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AMIA 2009 – opening session November 16, 2009

Posted by peterjmurray in AMIA, conference, health informatics.
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There was no reliable wifi for the opening session, so this blog post was written during the session and uploaded afterwards. Ted Shortliffe, AMIA CEO and President gave the opening and welcoming remarks. Attendance is on target for this year, with 1,900 so far, with expectation of over 2,000 due to on-site registrations to come. Lucila Ohn–Machado, SPC programme chair followed Ted; she reported that there are 360 posters, some panels and late-breaking sessions, and a number of other innovations. The SPC includes representatives from training programmes and journal editors or representatives. There is also a journal-eligible programme, with 7 journals (including JAMIA, IJMI). Lucila gave an overview of a number of highlights to be presented during the next few days.

Following this, there was an overview of the student paper competition from David Krusch; of 80 submissions, 52 were selected as short-listed finalists, then narrowed down to 8, from which the final three winners were selected. Winners will receive cheques and certificates – third place winner, from Carnegie-Mellon is Christopher Harley; second place from Columbia University is Chintan Patel; first place winner of student paper competition is John D Duke, from Indiana University and Regenstrief Institute.

David Bates, Chair of AMIA Board, was the next speaker, giving an overview of other award winners presented at the AMIA Leadership Dinner on Saturday evening. Joyce Mitchell, president of ACMI, then presented the Morris Collen Award (AMIA’s highest award, for lifetime achievement), given to Betsy Humphries, Deputy Director of the US National Library of Medicine, together with new inductees into the College (founded in 1984 with over 300 Fellows). The award was presented by Morris (currently 96 years old and living in the San Francisco bay area).

The opening keynote presentation was given by Mark D. Smith, President and CEO of California HealthCare Foundation. Mark says he is not in informatics, and is not a technologist, but is passionate about the use of IT in healthcare. He began by talking about ‘hope’ – he says the “stars are aligned” for delivering on the promises around using technology to change healthcare. Why can you put a piece of plastic in a hole in the wall anywhere in the world and get money from your bank account – but go to the hospital you were born in and they don’t know the most basic things about you? – a paraphrase of a question Mark asked. He gave a couple of examples of kiosk-based information and symptom checking.

Mark then moved on to the “hype”; starting with Gartner Hype Cycle – suggests we are at peak of inflated expectations in use of technology/IT in healthcare. He says there has been hype, and we have been having the same debates, for nearly 40 years, with predications/hype of change for that long. Avoiding the ‘road to hell’ – he suggests need to pay attention to policy, pay attention to key technology issues, and address the forces of inertia. A lot of scientific studies costing many millions of dollars have produced ‘nothing but tenure’ – but have had no effect on healthcare delivery systems – this has got to change, he says. The only thing we do more or less same as 20 years ago is healthcare – basic structures have changes, despite a few new gadgets etc – but technology has changed many other areas of everyday life. He gave the example of opentable.com as a way of booking a reservation for dinner; are integral to restaurant reservation systems. By implication, he asks – why cannot we do the same in healthcare? “The restaurant owner did not have to come to a conference to get 10×10 certified to be able to use the system to get more customers into his restaurant”.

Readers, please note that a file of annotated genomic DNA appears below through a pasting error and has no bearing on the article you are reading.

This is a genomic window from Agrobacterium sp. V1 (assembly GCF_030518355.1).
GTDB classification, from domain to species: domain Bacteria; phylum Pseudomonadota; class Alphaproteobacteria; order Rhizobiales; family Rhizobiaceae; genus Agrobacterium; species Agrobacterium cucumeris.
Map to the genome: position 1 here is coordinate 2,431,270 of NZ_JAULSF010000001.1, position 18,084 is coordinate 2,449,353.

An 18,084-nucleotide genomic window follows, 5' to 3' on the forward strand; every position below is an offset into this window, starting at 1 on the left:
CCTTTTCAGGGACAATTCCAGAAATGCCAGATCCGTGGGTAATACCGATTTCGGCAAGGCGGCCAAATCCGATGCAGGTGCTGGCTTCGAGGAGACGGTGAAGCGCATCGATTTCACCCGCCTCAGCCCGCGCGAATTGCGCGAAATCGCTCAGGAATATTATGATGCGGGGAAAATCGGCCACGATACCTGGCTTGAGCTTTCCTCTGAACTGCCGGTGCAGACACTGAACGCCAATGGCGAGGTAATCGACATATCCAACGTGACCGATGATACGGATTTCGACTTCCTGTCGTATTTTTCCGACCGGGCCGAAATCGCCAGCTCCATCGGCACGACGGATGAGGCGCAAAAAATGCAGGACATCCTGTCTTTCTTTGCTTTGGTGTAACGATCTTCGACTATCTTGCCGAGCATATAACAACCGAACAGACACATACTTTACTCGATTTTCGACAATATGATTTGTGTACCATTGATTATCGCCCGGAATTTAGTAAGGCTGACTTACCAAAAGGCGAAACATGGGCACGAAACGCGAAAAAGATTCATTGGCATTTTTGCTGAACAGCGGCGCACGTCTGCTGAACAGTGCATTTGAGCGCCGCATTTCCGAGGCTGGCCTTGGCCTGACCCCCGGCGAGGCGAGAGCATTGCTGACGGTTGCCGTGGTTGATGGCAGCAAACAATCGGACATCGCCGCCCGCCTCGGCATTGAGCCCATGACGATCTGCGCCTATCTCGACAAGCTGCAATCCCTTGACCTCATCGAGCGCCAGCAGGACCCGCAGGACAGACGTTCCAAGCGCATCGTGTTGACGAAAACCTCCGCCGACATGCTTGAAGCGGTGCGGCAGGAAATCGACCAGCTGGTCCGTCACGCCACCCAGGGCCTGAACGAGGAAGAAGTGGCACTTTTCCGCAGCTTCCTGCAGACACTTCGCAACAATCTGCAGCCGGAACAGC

Critical technology areas – embrace affordability (we know what we can afford, what can we get for it?) – need a priority in bringing down the costs of healthcare while maintaining quality etc. Need to focus on the consumer – technology needs to be simple and elegant if people are going to use them. We also need to “avoid analogue limbo” – we have fast cheap machines linked by slow, dumb humans; there is no end-to-end digital movement and manipulation of data. So pressing task is to eliminate the trapping of data in analogue limbo.

His final admonition – aimed at students, and the younger generation – this is the chance to fundamentally transform the system – so “don’t screw it up”.

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